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Boris Johnson Considering Taking Passports From Illegal Drug Users

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Boris Johnson Considering Taking Passports From Illegal Drug Users

Boris Johnson is considering taking the passports of ‘lifestyle drug’ users in an attempt to crackdown on crime. 

The Prime Minister has said he wants to ‘interfere’ with the lives of repeat offenders who may believe that taking drugs is a ‘victimless crime’ - and that this could include taking away their passports and driving licences. 

Johnson is set to unveil a ten-year plan which he says will curb illegal drug use by cutting off supply chains and cutting demand. 

Speaking to the Sun, he said that drugs ‘drive misery’ and are ‘bad news’. 

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He told the news outlet: “Most of the crime driven by drugs is generated by 300,000 heroin and crack cocaine users — tragic people who have lost their way in life.

Credit: Alamy
Credit: Alamy

“You can lock them up again and again and we do but they come out again and reoffend so we have got to rehabilitate them.

"But then there is a separate group who can cope but who are also feeding the demand and helping to create the economics of the business.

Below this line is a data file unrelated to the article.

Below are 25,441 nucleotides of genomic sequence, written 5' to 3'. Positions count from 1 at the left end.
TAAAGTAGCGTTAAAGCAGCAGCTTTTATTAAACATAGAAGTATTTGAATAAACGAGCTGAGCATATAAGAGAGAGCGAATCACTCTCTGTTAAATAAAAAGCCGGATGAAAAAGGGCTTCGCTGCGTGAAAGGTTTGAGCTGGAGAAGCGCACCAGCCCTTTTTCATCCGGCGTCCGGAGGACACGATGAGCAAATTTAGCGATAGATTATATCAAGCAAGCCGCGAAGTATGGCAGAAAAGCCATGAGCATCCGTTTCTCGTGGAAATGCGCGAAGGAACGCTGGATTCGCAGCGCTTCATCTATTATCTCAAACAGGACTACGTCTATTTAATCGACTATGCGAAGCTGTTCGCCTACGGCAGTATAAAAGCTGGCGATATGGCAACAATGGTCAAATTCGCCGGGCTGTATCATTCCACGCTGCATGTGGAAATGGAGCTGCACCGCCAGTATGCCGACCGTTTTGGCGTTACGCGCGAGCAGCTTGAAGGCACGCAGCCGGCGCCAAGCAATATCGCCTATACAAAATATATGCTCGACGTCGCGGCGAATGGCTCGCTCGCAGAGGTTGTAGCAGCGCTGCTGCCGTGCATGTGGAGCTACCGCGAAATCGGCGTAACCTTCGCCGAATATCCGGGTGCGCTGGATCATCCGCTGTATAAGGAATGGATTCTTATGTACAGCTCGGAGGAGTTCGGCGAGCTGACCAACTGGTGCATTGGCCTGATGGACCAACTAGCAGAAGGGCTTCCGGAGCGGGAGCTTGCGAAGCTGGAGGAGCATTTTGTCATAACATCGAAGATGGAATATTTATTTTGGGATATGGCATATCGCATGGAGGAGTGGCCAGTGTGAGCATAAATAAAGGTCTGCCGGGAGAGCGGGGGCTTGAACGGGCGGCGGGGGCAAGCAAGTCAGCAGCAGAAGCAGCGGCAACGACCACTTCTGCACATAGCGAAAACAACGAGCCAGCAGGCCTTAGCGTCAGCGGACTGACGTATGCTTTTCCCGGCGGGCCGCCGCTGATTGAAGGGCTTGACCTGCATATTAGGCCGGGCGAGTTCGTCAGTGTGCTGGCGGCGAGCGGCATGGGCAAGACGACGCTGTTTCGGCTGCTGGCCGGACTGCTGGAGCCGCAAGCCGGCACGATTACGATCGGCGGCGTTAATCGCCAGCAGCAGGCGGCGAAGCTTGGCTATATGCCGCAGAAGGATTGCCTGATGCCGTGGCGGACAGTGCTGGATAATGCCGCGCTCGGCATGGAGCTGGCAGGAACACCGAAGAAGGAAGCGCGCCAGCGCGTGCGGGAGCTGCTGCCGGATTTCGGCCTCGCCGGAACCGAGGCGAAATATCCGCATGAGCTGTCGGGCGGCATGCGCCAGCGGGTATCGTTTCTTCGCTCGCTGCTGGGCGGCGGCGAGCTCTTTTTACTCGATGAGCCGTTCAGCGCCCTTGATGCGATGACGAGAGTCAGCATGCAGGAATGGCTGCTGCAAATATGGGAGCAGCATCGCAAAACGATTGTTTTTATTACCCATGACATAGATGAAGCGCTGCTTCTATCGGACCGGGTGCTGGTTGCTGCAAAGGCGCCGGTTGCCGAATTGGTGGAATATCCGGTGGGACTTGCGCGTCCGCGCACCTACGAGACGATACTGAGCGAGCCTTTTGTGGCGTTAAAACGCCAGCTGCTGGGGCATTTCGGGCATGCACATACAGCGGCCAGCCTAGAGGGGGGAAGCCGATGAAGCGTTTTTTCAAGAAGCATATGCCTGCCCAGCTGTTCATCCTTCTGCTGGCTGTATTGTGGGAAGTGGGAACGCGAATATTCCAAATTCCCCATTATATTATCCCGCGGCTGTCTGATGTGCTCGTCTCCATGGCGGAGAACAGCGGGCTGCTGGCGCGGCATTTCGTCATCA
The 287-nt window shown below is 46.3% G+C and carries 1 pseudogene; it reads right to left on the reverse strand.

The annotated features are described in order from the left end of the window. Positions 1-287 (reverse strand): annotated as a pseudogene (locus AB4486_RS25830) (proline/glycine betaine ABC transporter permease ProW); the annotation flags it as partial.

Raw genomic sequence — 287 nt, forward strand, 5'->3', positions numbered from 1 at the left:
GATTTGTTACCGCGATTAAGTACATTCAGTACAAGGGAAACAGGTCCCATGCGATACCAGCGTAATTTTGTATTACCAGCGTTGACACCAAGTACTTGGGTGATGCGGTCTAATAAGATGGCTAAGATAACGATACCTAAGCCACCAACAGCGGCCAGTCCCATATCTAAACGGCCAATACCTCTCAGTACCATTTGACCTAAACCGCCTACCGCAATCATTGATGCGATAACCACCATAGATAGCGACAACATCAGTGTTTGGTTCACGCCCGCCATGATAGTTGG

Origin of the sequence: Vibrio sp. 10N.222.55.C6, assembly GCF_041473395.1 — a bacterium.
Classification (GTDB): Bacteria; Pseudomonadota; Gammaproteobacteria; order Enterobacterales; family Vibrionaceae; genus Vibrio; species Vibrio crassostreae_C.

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“I don’t want to stereotype them but I’m talking about lifestyle drugs. These people think it’s a victimless crime.

“It isn’t. The country is ­littered with victims of what’s happened. We are going to look at new ways of penalising them.

"Things that will actually interfere with their lives so we will look at taking away passports and driving licences.”

Alongside this, he is considering bringing tougher sentences for drug dealers and taking action against County Line gangs who use children to sell drugs. 

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According to the report, Johnson’s plans will include night-time curfews and ‘football-style’ travel bans for offenders, while he will also aim to tackle drugs in prisons. 

Credit: Alamy
Credit: Alamy

As well as harsher sentences, Johnson has said he will offer ‘record’ funding for addiction treatment and recovery services, with the most cash going to the 50 local authorities that had the worst drug issues, including Blackpool, Hull and Liverpool. 

When asked if he felt that decriminalising drugs may solve the problem he said he sees ‘no evidence that that’s the right thing to do’. 

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He added: “It’s been a long time since the government said drugs are bad and dangerous and killing kids up and down the country — and it’s time we did something about it.”

Featured Image Credit: Alamy

Topics: UK News, Politics, Crime, Drugs

Claire Reid
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